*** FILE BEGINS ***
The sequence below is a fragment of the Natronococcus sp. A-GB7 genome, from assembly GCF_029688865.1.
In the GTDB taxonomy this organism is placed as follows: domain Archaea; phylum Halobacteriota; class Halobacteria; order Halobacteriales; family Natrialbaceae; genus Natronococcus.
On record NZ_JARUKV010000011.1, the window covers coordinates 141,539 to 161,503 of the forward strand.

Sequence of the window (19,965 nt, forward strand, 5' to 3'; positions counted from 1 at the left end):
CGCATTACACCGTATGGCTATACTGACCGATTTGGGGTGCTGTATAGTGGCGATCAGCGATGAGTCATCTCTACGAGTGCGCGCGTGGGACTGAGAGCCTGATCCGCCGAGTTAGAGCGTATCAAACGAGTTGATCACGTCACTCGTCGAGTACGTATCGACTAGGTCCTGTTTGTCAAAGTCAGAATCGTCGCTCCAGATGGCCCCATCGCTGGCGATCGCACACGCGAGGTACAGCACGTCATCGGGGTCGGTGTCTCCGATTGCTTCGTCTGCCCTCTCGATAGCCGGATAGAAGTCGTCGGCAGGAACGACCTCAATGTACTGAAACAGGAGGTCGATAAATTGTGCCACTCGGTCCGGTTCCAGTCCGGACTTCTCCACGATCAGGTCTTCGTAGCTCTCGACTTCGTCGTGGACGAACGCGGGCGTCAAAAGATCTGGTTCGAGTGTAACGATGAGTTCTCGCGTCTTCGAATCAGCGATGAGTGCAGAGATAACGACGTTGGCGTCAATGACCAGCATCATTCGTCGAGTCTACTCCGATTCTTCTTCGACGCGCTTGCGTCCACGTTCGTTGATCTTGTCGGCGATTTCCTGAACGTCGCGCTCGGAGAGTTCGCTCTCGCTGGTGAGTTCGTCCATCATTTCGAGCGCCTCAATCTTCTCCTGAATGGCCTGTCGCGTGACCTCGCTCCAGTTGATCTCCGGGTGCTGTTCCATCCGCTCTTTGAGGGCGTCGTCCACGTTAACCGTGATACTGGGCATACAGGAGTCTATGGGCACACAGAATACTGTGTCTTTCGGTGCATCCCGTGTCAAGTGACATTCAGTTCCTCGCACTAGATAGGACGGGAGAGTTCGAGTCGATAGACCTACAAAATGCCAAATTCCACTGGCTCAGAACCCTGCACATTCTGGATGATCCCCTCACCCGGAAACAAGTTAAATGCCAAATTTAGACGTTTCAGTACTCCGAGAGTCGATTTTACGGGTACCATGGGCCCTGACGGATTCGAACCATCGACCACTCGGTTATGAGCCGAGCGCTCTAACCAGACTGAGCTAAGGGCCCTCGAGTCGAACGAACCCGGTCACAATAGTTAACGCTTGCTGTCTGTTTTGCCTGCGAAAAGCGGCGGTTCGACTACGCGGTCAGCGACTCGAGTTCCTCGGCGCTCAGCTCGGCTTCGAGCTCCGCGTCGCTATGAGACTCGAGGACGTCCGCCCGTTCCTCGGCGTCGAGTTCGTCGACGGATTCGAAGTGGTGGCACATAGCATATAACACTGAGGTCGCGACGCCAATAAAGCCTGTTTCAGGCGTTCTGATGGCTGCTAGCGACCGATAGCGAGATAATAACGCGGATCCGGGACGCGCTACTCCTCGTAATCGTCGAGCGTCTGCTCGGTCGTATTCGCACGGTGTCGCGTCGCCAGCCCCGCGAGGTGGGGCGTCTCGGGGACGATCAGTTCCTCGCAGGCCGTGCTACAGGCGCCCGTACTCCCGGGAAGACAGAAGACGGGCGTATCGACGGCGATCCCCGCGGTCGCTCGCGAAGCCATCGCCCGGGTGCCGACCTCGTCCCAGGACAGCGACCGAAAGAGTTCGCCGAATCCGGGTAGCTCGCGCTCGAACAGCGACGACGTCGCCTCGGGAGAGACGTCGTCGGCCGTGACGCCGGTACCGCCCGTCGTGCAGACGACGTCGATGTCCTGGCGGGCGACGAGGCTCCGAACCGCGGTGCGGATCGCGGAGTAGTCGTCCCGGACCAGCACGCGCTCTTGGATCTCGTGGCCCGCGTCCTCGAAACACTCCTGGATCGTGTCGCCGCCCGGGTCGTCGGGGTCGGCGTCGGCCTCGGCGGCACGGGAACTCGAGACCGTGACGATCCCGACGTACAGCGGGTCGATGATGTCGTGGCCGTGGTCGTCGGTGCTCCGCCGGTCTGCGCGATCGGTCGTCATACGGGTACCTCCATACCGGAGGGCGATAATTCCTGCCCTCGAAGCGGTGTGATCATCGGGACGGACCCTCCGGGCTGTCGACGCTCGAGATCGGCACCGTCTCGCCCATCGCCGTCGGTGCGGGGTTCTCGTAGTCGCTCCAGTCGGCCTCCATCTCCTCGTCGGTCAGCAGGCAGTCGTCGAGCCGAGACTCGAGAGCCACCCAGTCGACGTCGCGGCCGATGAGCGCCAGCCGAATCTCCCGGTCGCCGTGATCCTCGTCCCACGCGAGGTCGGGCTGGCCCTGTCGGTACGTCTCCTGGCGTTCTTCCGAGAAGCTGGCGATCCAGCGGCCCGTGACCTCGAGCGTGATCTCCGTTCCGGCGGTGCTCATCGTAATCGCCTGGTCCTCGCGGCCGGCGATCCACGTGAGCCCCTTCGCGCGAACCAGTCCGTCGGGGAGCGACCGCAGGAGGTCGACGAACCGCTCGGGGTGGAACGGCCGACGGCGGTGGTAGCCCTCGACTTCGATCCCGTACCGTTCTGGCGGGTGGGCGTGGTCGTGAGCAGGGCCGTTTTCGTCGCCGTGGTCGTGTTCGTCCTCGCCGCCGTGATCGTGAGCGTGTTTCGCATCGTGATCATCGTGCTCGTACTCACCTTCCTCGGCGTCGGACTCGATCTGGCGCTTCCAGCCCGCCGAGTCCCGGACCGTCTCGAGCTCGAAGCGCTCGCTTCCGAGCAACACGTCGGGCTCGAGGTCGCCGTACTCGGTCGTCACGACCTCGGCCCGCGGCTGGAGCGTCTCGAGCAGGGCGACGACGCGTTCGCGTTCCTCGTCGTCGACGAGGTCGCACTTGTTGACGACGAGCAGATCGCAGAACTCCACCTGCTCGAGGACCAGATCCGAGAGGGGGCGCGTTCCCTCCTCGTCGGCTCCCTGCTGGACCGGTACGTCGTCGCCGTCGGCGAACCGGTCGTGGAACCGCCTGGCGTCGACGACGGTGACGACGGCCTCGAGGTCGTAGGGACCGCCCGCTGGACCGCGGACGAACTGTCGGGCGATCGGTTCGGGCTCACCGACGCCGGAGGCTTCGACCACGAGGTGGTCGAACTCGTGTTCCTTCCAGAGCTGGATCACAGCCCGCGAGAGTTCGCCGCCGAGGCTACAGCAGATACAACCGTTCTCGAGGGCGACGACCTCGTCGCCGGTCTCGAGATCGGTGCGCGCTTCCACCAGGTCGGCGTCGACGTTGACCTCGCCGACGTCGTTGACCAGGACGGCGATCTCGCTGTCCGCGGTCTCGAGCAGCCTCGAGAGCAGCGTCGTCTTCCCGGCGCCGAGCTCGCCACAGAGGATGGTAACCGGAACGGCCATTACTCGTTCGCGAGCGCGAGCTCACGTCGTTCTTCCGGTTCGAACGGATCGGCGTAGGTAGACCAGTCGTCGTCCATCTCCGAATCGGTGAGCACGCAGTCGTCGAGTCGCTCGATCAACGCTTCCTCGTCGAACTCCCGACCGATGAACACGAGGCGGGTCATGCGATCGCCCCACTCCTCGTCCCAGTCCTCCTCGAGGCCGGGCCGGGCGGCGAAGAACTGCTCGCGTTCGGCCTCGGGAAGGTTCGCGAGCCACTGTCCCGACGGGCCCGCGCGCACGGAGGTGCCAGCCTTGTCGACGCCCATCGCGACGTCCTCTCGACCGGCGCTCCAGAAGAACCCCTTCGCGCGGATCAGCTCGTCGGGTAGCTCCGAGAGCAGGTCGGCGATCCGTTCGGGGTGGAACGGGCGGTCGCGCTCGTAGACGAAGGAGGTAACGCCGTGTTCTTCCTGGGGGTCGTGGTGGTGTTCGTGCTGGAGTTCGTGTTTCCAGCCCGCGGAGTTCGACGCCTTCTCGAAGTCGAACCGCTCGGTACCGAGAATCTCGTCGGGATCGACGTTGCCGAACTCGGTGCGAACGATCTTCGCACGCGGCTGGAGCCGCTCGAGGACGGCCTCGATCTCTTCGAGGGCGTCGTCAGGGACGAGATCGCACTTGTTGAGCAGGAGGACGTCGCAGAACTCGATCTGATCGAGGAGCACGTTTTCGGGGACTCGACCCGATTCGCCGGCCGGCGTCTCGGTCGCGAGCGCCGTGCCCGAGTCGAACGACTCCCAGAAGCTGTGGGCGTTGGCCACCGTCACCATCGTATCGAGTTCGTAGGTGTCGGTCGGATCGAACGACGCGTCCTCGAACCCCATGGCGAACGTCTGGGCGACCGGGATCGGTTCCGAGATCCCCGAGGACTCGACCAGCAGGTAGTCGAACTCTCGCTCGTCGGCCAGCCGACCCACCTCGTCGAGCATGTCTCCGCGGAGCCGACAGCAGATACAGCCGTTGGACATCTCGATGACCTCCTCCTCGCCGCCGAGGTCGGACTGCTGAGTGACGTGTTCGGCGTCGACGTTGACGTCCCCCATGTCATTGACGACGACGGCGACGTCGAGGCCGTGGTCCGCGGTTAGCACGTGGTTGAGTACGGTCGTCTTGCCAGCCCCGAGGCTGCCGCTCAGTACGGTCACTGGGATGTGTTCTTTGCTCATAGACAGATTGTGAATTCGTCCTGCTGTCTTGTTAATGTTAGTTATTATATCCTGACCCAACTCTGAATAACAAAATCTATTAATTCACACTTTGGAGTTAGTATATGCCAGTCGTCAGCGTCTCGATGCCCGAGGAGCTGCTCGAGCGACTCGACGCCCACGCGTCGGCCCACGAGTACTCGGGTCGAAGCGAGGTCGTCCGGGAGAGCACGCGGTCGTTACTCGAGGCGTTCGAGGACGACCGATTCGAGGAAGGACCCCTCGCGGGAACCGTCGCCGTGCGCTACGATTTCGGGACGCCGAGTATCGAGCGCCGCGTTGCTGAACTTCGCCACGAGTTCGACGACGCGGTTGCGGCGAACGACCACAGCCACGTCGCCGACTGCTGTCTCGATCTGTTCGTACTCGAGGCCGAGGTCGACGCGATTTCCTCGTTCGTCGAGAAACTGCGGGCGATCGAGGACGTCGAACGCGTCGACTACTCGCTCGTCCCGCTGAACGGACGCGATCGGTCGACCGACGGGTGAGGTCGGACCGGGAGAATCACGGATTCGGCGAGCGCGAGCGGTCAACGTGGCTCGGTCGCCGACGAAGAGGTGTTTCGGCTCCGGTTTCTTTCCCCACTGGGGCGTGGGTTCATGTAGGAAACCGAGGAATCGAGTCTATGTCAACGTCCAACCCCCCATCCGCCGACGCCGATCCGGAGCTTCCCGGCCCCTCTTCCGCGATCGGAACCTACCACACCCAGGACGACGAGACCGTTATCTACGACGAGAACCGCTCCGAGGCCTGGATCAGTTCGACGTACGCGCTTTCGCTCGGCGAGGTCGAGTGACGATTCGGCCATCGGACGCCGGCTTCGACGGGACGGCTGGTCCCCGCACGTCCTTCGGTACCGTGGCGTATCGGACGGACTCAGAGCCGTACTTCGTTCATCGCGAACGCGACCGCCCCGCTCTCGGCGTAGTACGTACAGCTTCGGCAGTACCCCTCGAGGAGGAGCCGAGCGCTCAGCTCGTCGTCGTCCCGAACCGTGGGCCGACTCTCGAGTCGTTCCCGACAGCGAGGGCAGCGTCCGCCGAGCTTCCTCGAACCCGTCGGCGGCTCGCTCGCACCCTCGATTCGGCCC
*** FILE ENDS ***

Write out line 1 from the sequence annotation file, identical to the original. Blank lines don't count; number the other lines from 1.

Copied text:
The sequence below is a fragment of the Natronococcus sp. A-GB7 genome, from assembly GCF_029688865.1.